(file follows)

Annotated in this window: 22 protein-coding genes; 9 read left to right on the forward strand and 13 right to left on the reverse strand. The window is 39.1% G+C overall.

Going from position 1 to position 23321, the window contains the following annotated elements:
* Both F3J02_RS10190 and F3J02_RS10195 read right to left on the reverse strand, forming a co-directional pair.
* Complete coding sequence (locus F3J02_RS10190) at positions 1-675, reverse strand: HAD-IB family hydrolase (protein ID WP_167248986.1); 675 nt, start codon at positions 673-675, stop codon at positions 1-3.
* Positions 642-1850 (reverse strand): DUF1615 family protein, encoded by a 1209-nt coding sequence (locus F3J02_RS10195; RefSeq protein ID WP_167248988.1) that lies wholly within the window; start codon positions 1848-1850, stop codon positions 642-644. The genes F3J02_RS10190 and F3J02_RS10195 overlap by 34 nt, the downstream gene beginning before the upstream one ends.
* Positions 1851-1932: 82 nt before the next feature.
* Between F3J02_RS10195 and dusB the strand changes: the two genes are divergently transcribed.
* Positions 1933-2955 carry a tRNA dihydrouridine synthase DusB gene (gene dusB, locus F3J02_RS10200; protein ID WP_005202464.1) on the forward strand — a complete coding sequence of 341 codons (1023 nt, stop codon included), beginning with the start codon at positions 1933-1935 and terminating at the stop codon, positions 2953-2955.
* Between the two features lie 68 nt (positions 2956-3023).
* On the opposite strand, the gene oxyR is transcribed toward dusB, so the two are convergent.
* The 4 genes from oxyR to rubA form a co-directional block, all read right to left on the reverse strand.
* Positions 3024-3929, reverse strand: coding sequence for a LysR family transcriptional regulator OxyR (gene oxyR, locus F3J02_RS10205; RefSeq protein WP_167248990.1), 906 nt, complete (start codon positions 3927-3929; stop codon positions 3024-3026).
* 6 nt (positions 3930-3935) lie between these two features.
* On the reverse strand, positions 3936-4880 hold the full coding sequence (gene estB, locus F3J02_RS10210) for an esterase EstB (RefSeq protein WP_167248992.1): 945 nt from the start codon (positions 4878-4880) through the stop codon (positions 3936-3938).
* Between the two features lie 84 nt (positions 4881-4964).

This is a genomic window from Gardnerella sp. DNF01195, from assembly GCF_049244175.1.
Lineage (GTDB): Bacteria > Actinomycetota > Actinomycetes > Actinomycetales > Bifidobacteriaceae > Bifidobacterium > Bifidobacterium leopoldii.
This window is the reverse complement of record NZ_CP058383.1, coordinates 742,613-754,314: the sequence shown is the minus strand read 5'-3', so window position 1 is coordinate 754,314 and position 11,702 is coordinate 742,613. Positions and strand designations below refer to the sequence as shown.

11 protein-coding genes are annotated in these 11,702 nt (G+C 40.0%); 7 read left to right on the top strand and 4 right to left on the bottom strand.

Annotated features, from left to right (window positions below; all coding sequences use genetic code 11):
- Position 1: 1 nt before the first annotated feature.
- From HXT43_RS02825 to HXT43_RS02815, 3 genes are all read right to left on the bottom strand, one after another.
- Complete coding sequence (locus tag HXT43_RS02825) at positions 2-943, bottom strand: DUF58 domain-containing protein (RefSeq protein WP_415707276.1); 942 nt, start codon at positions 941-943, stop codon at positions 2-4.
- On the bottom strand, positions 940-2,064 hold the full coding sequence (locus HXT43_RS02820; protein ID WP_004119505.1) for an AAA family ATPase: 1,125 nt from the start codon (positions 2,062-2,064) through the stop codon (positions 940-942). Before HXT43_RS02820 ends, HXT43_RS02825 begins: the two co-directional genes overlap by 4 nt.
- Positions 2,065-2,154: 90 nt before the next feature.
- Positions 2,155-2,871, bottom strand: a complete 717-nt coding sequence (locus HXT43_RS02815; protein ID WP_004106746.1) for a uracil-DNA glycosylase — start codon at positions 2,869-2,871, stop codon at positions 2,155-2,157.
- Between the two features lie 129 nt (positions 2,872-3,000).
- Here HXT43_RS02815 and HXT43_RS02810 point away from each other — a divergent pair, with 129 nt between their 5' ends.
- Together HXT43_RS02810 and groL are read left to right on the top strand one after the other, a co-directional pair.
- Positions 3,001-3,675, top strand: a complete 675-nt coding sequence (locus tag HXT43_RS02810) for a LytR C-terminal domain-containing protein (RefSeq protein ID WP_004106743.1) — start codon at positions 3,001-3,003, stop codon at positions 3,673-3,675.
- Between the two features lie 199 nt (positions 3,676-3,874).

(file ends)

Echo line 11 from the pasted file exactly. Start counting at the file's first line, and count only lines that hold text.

* The 4 genes from oxyR to rubA form a co-directional block, all read right to left on the reverse strand.